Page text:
In that case, asks Inspector Woo, how did she know that the culprit parked his car here? The mart owner, Earnest Cop, and Slacker Cop come running up, and the mart owner says that she’s the one who figured it out. Seol-ok asks Inspector Woo why he’s doing this when he knows that this man isn’t the murderer and that it’s not a serial murder case.
Kwang-tae arrives then to ask what’s going on, and the two men greet each other, Inspector Woo addressing Kwang-tae respectfully as his sunbae. Joon-oh catches Kwang-tae up to what’s going on, as the mart owner and Slacker Cop start bickering again over who found this spot. Kwang-tae gently admonishes Inspector Woo, but Inspector Woo just warns them not to interfere in any of the Special Unit’s investigations from now on.
Wan-seung asks how they can stay out of an investigation they know nothing about, wondering if they’re trying to show off by keeping all the information to themselves. Inspector Woo retorts that they’re going to take the culprit with them, since this is no case for a public relations officer and a school counselor. Seol-ok says it’s no case for the Special Unit either, since he’s not a killer.
The underwear thief pleads that it’s true and says that he was just playing a prank. Seol-ok shows them that the plastic twine has never been used, and the duct tape is dusty; he likely forgot he had it. Inspector Woo says that even if he didn’t use them, they’re a sign that the culprit is becoming more brazen and cruel. Eventually, says Inspector Woo, he’ll end up committing rape and murder.
In a dark forested area behind an abandoned building, a man in a police officer’s uniform approaches a large, covered shape. He removes the black tarp, revealing a police cruiser. Oh my God.
The pervert insists it was just a prank and claims he bought those things in case he might need them at home. Inspector Woo asks why he left them in his car then—everything in his car relates to his identity as an underwear thief, which he keeps separate from his life as a family man.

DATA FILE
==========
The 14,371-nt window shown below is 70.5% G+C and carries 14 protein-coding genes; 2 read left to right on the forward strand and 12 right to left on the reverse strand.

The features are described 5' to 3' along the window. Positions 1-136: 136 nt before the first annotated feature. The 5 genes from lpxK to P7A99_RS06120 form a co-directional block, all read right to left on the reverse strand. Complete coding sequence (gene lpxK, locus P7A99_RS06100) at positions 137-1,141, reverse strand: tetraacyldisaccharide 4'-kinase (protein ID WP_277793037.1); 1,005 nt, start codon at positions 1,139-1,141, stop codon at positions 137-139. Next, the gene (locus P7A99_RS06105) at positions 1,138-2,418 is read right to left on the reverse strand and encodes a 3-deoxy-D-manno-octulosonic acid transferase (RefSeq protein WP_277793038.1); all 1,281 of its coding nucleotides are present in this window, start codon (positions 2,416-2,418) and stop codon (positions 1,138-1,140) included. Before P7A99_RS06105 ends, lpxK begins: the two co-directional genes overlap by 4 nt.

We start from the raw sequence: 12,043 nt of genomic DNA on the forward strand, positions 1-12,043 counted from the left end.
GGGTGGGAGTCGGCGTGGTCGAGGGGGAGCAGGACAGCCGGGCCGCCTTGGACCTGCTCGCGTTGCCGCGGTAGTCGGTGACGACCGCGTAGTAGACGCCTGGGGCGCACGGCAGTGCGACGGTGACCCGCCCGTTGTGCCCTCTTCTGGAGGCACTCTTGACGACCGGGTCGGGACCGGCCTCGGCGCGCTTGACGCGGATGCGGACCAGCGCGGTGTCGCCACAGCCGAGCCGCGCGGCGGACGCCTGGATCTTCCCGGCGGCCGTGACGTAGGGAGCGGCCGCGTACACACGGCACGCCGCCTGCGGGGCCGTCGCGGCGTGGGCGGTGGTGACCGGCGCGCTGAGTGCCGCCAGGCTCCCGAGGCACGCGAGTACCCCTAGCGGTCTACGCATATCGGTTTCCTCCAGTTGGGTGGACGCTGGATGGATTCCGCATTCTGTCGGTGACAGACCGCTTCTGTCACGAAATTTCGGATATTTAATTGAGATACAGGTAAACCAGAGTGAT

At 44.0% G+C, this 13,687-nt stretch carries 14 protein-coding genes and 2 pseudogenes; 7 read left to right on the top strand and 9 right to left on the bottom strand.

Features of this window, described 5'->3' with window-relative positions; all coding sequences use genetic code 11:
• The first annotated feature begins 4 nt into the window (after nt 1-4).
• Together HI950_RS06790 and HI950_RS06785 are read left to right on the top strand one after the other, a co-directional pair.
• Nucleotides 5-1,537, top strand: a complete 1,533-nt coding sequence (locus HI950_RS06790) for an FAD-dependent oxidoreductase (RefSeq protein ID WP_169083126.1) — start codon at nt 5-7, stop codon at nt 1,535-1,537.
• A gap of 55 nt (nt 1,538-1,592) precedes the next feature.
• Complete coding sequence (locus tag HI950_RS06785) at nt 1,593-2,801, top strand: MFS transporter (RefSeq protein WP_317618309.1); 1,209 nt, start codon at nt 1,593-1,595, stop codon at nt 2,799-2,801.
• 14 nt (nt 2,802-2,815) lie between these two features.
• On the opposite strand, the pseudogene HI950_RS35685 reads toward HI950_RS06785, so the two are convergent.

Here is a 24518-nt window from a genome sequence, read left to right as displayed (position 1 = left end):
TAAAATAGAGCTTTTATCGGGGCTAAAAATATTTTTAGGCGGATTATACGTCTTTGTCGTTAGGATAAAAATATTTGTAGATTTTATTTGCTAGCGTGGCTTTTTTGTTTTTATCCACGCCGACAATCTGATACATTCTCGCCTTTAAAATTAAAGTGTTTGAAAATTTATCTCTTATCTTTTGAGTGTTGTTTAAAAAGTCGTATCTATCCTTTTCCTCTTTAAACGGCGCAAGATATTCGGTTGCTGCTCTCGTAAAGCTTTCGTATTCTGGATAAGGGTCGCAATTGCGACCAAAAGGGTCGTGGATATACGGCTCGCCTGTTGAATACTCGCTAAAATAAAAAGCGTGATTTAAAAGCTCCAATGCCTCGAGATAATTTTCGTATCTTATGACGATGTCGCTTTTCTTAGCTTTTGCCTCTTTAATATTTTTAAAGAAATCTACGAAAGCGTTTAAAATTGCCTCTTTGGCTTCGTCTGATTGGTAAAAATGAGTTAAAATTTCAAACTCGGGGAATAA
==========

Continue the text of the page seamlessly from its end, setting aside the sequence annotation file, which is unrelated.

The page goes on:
“The first murder is never easy,” says Inspector Woo calmly. “But in the end, you become a serial killer. You’re being consumed by a monster. It can’t be stopped.”
The police cruiser’s headlights turn on, and it emerges from the wooded alley.
Inspector Woo concedes that the pervert isn’t the serial killer they’re looking for and says that the Special Unit will leave him for Wan-seung’s team, since they don’t have time for petty criminals. Wan-seung bristles at this, and Seol-ok points out, “Didn’t you already know it wasn’t him?” Inspector Woo leaves without responding. Wan-seung glares after him, and Seol-ok wonders who actually killed Joo-yeon.
Elsewhere in the neighborhood, the police cruiser passes a drunk woman sitting alone on the side of the road. The cruiser slows, its driver watching her in his side mirror, until a man comes and guides her away.
Wan-seung tells Seol-ok to go home early and leave him to get a confession from the underwear thief—he’ll see her at the station tomorrow morning. She agrees, and they smile at each other. As Joon-oh escorts him to his car, the pervert asks Seol-ok not to say anything to his wife, Yeon-hee. Seol-ok just looks at him.
When she gets home, she sees Yeon-hee standing outside, her sleeping daughter on her back. They greet each other politely, Yeon-hee obviously waiting for her husband’s return. Seol-ok says good night and enters her gate, but she turns back to look at the other woman sadly before she goes inside.
The police cruiser shadows another young woman who is unable to get a taxi and waiting at a bus stop. The driver pulls up near her and tells her that this bus has stopped running, and the late-night bus stop is about thirty minutes away. She asks worriedly what she should do. Ack, no! Don’t get in the car!
At the police station, Wan-seung questions the pervert, saying that something smells off—what isn’t he telling them? The man confesses that he was afraid to be caught stealing underwear so he didn’t tell anyone, but he saw something that night. “Did you see the murderer?” Wan-seung asks urgently.
In the backseat of the cruiser, the young woman thanks the police officer for giving her a ride. He says it’s his duty, and she smiles gratefully, but then she notices that they’ve passed the bus stop. He locks the doors and meets her eye in the rear view mirror.
She begins to whimper and bang on her window. He turns up the volume of the car radio to cover her screams and smiles menacingly. The cruiser’s lights flash as it drives into the night.